The politics of Jesus and dual authority

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Here’s the next instalment in my series summarising and assessing Oliver Donovan’s The Desire of the Nations: Rediscovering the Roots of Political Theology (CUP, 1996). Click here for other entries in the series

Chapter Three: Dual Authority and the Fulfilling of the Time

The rule of Jesus reflects the rule of Yhwh in the Old Testament.

1. Works of power (victories over demons)

Spiritual enemies made colonial power secondary. This looks like spiritualization, but hunger and disease are depoliticising. Overcoming them is an empowering act. The empowerment of Israel was more important than the disempowerment of Rome. The exodus was not only a conquest of Egypt, but also of the sea. Moreover Jesus can be ‘casual’ about Roman power because it is passing (Matthew 17:24-27). It is ailing so does not require resistance. (91-93)

2. Judgment against Israel

We see this in Jesus’ widespread condemnation of ruling classes in favour of the poor (98) as well as his apocalyptic pronouncements against Jerusalem (Mark 13). But judgment can also reconcile the alienated as when Jesus decides for the tax-collectors.

3. The possession of the law

‘Jesus believed national restoration had to come through the re-appropriation of the law.’ (Matthew 7:24-27) His critique of the Pharisees shows the interpretation of the law mattered of Jesus. But he was concerned for law in the heart.

If the law was Israel’s possession then those who possess the law are Israel. So Jesus forms ‘a decisive Israel’ = disciples. The disciples bear the authority of the kingdom

— power (as they cast out demons)

— judgment (as they preach the rule of God)

— possession (as they form a new community)

4. Faith

Faith in Jesus as the messianic king and the Son of Man (Daniel 7) is an act of political recognition.

In chapter three O’Donovan argues that the two cities approach of Augustine finds support throughout the exilic and post-exilic Old Testament writings. Imperial subjugation presented an opportunity for separation and an opportunity for influence, but this influence was perilous because of the potential for compromise and because of the inherent instability of empire. In chapter four he suggests the overlap of the ages leads to a recovering the post-exilic two kingdoms approach (1 Peter 2:13-17). In chapter six he develops this idea of dual authority as follows:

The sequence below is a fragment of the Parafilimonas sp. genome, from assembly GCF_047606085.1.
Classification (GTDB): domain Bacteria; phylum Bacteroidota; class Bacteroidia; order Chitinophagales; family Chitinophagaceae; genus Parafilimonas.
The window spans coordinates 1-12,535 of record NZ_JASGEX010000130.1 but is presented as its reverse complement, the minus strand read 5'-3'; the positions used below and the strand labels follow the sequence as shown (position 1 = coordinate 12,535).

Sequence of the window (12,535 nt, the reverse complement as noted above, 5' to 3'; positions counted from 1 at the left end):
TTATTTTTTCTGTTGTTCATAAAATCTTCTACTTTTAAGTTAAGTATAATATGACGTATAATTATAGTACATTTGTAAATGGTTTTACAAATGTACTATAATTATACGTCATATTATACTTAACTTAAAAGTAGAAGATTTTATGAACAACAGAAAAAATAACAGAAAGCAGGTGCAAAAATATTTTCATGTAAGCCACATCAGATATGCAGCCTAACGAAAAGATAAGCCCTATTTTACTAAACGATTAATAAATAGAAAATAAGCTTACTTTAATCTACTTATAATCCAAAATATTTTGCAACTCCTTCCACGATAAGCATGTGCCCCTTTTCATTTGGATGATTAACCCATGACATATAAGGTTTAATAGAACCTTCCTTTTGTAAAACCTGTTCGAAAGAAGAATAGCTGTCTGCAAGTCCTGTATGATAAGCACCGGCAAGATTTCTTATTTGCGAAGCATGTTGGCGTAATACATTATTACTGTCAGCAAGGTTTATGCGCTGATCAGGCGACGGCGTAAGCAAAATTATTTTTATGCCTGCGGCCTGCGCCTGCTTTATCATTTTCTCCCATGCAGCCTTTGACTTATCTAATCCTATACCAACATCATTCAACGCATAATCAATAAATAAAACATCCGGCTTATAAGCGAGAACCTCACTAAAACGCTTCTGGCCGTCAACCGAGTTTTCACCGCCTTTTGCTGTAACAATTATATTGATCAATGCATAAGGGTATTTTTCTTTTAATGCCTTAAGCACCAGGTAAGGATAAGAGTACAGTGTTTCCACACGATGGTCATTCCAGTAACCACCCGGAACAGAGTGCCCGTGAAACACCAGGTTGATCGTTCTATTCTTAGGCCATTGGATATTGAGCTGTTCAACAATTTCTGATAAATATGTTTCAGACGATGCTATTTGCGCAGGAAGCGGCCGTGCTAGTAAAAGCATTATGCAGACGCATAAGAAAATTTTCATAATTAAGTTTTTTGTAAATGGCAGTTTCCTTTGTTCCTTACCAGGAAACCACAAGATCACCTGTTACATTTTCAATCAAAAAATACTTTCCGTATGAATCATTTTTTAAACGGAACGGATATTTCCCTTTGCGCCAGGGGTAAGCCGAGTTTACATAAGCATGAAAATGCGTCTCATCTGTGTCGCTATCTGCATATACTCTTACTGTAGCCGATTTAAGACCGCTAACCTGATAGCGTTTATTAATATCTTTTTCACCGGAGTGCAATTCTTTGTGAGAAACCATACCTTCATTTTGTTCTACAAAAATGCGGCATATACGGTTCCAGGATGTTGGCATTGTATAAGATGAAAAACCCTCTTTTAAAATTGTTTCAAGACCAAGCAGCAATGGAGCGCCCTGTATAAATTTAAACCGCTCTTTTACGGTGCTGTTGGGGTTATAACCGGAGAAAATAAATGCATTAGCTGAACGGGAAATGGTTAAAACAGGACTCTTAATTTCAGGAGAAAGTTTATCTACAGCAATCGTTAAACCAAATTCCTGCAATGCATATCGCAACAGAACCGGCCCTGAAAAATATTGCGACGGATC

The doctrine of the Two was, before all else, a doctrine of two ages. The passing age of the principalities and powers has overlapped with the coming age of God’s Kingdom … Secular institutions have a role confined to this passing age (saeculum) … The corresponding terms to ‘secular’ is not ‘sacred’, nor ‘spiritual’, but ‘eternal’. Applied to political authorities, the term ‘secular’ should tell us that they are agents of Christ, but are marked for displacement when the rule of God in Christ is finally disclosed. They are Christ’s conquered enemies; yet they have an indirect testimony to give, bearing the marks of his sovereignty imposed upon them, negating their pretensions and evoking their acknowledgement. Like the surface of a planet pocked with craters by the bombardment it receives from space, the governments of the passing age show the impact of Christ’s dawning glory. This witness of the secular is the central core of Christendom. (211-212)